While the competition focuses on transaction and technology, Grubhub really understands the near magical moment that occurs when the “food’s here.” To capture the genuine excitement and community a shared meal delivers, DC steered clear of LA and shot in Texas with real people who were really friends. No actors. No scripts. No sets. Because sometimes it takes a late night over tacos al pastor to discover that you’re long lost moisture bros. You can dig into our launch spot above or dive in to some positive press coverage here: Advertising Age, The Drum, Egotist, Crain’s, and Best Ads on TV.
It’s a red-letter day around here as the agency proudly launches a new logo, look and website, along with some important new leadership. In addition to the four partners and longtime communications planning director, Leslie Diard, Jamie Katz will now lead the account management practice, Rachel Hermansader will be the agency’s first director of marketing and business development and Anne Elisco-Lemme will serve as the sole executive creative director. (Shout out to Timothy Archibald for the handsome photo.)
CCO Michael Lemme led the rebrand. “Our new mark is custom-made – hat tip to our co-conspirators in Helsinki / Amsterdam / Den Haag, Underware. In the context of increasingly algorithmic and measured marketing, we wanted our identity to be a symbol of the incalculable, unpredictable role of creativity and personal expression in every aspect of our work.”
And because the logo is so wonderfully peculiar, the agency doesn’t just expect, but welcomes, troll commentary. So much so, we’ve even created this helpful video to get the troll juices flowing. Let us have it. (Special thanks to The Cabinet and Feintly for letting us abuse their goodwill.)
At a time when wannabe competitors are trying to get on their natural chip tip, Kettle Brand is answering back with an irreverent new ad campaign. The “Stirring the Pot” work celebrates the brand’s counterculture legacy and all those that zig when others zag. In addition to wild postings, bus shelters, digital radio, Snapchat filters and social content, there’s an outdoor board with actual grab-able bags of chips that gets refilled each day at 4:20pm. “As far as the refill time of the Oregon’s second best edibles billboard, there’s no special significance to that. Just a random time between lunch and dinner,” said executive creative director, Anne Elisco-Lemme. “No story there.”
The women of the wildly successful DriveTime campaign are back to help out more wannabe car buyers. This time, we get a glimpse into their private lives as they hit the nail salon and rap along to the inimitable beats of Bay Area legend, E-40. But, as usual, they’ve still got their mind on saving you money and saving you money on their mind.
When you use Ebates, you get cash back for the normal online shopping you were already going to do. No catch. Which seems a little hard to believe, so people are naturally skeptical. This new campaign from DC tackles that misperception head on by setting the spots in Skeptics Anonymous therapy sessions (a group some skeptical people doubt exists). “If even the pathologically skeptical among us can see the light, surely we can, too,” said executive creative director, Anne Elisco-Lemme, before getting 6% back on some strappy sandals.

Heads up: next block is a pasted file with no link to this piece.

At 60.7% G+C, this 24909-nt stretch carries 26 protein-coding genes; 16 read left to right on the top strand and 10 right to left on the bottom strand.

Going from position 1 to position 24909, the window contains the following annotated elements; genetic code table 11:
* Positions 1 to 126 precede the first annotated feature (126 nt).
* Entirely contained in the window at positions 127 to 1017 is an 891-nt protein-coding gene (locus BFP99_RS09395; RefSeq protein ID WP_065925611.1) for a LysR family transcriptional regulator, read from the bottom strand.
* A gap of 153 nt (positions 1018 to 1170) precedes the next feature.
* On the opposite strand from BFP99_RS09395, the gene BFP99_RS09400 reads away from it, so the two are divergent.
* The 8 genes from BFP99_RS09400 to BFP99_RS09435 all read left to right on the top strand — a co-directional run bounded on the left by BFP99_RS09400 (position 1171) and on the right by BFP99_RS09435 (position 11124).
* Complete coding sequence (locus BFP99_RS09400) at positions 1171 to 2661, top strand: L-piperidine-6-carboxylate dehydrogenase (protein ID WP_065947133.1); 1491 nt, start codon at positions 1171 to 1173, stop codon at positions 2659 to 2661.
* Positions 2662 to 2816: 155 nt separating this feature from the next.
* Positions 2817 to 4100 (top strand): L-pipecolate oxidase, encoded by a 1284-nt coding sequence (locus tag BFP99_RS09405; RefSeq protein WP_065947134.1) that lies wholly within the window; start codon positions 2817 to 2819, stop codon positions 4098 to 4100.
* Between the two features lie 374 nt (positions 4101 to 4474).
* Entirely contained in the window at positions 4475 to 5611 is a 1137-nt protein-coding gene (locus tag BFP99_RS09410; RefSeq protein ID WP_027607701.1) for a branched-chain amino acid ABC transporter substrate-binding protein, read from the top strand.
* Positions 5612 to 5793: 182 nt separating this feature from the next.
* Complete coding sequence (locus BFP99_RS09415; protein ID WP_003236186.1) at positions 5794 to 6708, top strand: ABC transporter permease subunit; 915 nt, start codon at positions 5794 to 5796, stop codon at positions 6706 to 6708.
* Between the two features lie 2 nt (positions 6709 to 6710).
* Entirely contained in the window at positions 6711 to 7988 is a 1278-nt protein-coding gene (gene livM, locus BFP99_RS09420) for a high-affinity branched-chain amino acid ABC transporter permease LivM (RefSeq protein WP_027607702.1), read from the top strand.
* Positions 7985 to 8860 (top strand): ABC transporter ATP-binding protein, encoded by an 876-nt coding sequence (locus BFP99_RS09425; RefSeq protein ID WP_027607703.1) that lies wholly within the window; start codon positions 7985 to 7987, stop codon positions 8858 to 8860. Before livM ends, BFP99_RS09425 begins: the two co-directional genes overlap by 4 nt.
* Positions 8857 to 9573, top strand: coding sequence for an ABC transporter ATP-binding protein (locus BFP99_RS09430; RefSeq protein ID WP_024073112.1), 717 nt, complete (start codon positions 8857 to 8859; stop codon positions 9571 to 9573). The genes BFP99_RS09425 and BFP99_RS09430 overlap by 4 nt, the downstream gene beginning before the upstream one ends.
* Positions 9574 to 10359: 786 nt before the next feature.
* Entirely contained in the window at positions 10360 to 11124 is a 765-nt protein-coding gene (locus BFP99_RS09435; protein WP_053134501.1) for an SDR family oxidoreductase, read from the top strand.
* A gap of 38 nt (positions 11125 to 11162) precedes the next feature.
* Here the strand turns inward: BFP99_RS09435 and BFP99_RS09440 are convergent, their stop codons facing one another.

The latest evolution of the Be Heard campaign for John Muir Health arrives on your TV set and computer screen today. Look for us back in the examination room delving into the close relationships between JMH physicians and patients. A couple unique new characters demonstrate how John Muir docs listen, explain and really collaborate to find the solution that works best for each patient.
What better word to sum up our feelings on this day that, at 44, our Amy has been taken.
Early in this 14-year association/friendship/love affair, Amy Petrolati revealed to the juvenile morons of Duncan/Channon that in school she’d been teased as Amy “Poopsalotti.” Her revelation was quite voluntary and, in typical Amy fashion, entirely generous, and signaled that she was eager to dive in, as silly as anyone. And, in those days, when we were a much smaller company, we were as silly as could be.
So, in D/C-land, Amy became the funniest word in the juvenile dictionary — Poop — joining the ranks of Toby, formerly Max; Sausage, formerly Ian; and the inexplicable Pops. Not to mention Slash, K-Hole, Big Dummy and Watermelon Gum. The list went on, as juvenile things joyously will.
And I mention it because Amy’s whole existence was dedicated to such fun and games — to creativity, comedy, design, music, theater, to the ultimate art of nature and ultimate theater of politics, to true beauty and fair play and the neverending war on blandness, pomposity, fakery, true ugliness and gloom.
We are so thrilled to have been named silver Small Agency of the Year in the west that we’re not even going to try and play it cool. Thank you so much to Advertising Age. And thank you just as much to the clients that helped us win the big prize. This is an amazing bit of recognition as well as a huge in-your-face to those high school teachers who thought we were headed nowhere but the penitentiary.